Do you hate the next gen range of hand dryers as much as we do? Our dislike wasn't unfounded, it turns out, as research has revealed that "super fast" hand dryers are causing "unwelcome stress".

The "ultra rapid" cold air hand dryers can have the same impact on the human ear as a road drill at close range, a study suggests.

HuffPost US Lifestyle completely agrees - we have to clamp our hands on our ears and dread it when we see someone heading towards the dryers instead of choosing a paper towel.

hand dryer

Researchers from Goldsmiths, University of London, said that the high speed dryers can cause discomfort to elderly dementia sufferers, affect the navigation of visually-impaired people and even force hearing aid users to turn their devices off when entering public toilets.

An acoustic test in a typical "box shape of a public toilet" found that the sound decibels reached by the dryers could reach 11 times more than those recorded in product testing labs.

And interviews with members of the public found that the devices can have a "negative" impact on some people with hearing or sight problems and dementia sufferers.

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Lead author Dr John Levack Drever, head of the unit for sound practice research at Goldsmiths, said: "Manufacturers tend to test hand dryers in ultra-absorbent acoustic laboratories which is perhaps why actual sound levels are so much higher than those advertised.

"From this initial study it is evident that 'ultra rapid' cold air hand dryers are loud, and this loudness is vastly amplified in the highly reverberant and reflective small toilet.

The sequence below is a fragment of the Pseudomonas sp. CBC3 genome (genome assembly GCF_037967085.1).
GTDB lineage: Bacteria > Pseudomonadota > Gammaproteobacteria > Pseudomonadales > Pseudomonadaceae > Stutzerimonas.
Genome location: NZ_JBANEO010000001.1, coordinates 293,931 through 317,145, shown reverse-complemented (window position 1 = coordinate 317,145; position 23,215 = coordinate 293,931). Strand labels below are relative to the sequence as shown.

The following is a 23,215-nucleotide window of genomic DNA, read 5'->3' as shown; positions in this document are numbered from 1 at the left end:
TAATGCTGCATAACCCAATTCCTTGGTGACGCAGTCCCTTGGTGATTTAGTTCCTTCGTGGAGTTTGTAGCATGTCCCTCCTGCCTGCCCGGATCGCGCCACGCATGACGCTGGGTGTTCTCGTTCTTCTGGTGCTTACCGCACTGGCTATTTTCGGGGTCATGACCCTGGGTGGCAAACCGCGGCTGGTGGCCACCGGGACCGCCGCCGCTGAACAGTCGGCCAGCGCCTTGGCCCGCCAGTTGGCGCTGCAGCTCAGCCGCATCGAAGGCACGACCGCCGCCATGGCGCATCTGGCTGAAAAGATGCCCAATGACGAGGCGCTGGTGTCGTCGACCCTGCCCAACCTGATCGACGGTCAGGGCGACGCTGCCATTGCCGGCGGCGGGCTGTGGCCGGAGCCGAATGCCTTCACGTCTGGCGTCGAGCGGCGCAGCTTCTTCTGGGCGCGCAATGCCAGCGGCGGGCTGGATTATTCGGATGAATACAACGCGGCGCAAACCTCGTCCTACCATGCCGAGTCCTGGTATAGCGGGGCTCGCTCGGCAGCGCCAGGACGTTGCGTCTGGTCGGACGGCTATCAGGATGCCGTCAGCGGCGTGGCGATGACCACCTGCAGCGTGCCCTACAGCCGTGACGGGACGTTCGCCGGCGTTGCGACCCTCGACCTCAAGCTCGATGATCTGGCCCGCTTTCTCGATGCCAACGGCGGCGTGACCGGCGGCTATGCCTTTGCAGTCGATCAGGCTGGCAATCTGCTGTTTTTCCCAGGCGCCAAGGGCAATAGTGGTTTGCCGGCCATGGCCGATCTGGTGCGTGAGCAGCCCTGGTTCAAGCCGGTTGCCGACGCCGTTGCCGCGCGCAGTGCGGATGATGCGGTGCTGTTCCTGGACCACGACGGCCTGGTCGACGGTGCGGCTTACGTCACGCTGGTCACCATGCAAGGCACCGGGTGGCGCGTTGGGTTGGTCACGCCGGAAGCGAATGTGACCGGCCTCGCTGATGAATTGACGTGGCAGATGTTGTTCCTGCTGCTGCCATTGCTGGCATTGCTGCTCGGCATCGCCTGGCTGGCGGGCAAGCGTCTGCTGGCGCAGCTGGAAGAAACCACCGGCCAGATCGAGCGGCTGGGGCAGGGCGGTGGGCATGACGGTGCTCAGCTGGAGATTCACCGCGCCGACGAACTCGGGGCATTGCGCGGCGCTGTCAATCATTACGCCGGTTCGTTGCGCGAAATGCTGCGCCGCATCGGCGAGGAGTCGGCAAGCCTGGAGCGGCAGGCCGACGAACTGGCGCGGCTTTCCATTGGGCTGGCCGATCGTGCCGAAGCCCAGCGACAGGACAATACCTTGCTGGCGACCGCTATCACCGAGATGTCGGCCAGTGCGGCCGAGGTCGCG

"A wide range of vulnerable subgroups are being seriously affected by hand dryer noise, resulting in unwelcome stress in this sensitive space, and in extreme cases people are being excluded from public spaces, the workplace and schools.

"To solve these issues, we propose that engineers, sound artists and users come together to look at the acoustic space in which these dryers are found and tune the products accordingly to enhance the listening experience and minimise the discomfort that is caused to a whole range of people."

Dan Pescod, campaigns manager at RNIB, a charity for blind and partially sighted people, added: "Anything which masks ambient sounds could be a problem for a person with sight loss, to a greater or lesser degree. As hand dryers are often situated by doors, loud models could increase the likelihood of a person with sight loss having an accident. RNIB suggests that manufacturers should consider this risk when designing hand-dryers."

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